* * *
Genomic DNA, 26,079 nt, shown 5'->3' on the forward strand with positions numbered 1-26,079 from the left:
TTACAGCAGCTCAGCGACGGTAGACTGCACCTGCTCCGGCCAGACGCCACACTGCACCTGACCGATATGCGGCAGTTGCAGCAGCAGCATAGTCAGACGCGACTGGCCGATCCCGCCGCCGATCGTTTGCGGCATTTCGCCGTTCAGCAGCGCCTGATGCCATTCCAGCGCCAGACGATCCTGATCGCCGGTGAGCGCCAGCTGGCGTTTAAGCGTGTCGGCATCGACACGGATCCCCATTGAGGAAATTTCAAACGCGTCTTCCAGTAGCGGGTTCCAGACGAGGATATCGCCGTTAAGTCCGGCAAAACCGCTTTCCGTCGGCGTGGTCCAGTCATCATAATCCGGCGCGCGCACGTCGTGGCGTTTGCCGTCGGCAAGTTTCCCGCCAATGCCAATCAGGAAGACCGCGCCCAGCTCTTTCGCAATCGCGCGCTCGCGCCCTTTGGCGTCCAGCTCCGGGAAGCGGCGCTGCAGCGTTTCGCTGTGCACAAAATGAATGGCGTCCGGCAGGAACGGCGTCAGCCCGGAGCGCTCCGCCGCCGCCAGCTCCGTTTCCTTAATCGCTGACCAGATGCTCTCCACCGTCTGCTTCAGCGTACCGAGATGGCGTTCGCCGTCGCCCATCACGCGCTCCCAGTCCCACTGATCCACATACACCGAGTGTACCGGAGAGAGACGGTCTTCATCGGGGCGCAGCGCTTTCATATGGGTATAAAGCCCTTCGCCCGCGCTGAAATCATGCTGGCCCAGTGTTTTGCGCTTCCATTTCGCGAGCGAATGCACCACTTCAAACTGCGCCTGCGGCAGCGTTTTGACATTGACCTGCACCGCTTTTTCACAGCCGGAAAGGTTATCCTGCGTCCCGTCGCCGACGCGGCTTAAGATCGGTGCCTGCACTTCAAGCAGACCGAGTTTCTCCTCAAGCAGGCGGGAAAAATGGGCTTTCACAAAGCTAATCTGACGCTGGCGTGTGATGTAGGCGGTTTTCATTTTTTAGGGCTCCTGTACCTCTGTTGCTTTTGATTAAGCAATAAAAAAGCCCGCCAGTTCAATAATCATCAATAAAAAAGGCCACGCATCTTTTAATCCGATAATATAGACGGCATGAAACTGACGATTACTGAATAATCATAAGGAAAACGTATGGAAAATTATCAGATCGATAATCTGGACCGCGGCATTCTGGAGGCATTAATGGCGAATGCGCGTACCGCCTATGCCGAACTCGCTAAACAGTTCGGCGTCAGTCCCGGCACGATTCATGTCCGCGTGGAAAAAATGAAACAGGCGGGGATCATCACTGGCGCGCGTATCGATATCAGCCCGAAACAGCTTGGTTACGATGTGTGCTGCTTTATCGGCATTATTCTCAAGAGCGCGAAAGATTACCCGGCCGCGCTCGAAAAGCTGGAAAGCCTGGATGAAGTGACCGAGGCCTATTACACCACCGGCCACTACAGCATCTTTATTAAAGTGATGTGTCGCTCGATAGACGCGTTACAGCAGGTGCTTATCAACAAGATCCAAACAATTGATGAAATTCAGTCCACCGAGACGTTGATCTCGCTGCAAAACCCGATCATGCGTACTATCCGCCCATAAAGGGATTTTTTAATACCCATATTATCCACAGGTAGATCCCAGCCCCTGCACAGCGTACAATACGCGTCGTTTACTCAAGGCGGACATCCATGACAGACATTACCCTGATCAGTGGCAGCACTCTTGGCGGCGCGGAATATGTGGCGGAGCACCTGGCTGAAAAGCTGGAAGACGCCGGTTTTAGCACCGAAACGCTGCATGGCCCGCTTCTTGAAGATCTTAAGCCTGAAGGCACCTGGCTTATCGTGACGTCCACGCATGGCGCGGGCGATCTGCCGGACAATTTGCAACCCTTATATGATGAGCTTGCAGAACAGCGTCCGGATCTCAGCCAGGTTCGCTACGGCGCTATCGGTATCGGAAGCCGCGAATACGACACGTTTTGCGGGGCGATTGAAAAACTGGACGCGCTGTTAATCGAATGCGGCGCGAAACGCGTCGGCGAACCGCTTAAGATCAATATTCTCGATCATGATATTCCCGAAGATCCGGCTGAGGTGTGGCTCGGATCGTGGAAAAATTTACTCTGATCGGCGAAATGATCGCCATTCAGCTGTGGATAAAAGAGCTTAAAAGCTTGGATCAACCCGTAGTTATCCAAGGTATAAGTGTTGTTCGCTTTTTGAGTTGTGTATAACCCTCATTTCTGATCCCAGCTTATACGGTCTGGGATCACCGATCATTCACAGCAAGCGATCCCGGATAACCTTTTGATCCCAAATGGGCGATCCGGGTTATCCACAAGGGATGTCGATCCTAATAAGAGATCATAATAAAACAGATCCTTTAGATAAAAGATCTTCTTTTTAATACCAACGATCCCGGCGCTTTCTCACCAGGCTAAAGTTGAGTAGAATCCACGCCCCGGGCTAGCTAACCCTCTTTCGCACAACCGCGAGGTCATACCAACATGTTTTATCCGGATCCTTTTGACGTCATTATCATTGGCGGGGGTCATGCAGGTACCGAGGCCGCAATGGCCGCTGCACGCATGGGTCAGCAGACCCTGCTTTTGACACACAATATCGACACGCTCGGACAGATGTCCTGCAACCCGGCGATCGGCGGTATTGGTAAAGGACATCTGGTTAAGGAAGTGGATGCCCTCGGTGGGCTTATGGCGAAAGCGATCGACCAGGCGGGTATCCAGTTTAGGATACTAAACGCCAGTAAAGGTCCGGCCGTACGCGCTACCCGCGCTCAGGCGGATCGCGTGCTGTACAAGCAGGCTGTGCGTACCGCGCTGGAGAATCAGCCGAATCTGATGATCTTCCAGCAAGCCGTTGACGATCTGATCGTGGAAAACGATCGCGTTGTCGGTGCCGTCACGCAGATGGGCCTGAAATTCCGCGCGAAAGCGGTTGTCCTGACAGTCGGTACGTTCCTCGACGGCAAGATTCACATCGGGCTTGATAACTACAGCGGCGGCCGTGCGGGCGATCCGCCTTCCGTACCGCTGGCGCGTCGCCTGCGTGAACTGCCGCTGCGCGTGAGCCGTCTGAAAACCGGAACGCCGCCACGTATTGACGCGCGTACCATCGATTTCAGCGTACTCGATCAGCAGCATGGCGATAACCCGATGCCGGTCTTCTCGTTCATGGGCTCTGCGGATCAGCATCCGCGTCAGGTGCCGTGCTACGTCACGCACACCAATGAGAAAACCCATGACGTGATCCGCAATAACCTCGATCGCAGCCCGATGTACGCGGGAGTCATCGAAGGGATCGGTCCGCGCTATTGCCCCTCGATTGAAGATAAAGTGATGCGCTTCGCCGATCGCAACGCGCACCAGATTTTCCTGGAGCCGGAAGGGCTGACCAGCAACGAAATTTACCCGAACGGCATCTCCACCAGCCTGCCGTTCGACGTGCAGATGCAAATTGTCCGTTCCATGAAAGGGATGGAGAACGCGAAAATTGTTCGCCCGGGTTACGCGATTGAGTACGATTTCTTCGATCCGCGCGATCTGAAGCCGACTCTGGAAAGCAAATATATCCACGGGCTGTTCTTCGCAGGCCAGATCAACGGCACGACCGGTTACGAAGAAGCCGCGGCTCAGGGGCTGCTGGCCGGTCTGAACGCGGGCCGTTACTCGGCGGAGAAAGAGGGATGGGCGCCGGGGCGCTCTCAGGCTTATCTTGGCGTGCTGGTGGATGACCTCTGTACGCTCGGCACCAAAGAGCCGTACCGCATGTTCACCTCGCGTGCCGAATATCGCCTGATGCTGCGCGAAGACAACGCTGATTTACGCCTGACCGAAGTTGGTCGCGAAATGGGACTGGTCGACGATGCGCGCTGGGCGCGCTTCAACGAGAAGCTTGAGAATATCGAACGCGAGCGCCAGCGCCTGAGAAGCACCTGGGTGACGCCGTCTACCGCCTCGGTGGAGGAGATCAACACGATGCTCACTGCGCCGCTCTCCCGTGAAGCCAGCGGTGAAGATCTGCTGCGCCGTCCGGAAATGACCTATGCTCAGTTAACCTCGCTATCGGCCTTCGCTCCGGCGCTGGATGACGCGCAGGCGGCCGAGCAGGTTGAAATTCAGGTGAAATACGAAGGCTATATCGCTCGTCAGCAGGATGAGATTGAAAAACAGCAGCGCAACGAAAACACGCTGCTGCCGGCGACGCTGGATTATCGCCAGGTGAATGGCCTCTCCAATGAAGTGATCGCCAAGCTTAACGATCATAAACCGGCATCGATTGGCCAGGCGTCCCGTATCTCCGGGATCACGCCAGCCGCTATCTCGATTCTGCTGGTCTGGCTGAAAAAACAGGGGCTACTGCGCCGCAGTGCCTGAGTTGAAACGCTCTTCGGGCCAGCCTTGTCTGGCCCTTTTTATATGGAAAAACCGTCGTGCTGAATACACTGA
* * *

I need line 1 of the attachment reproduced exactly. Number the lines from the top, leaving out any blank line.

Genomic DNA, 26,079 nt, shown 5'->3' on the forward strand with positions numbered 1-26,079 from the left: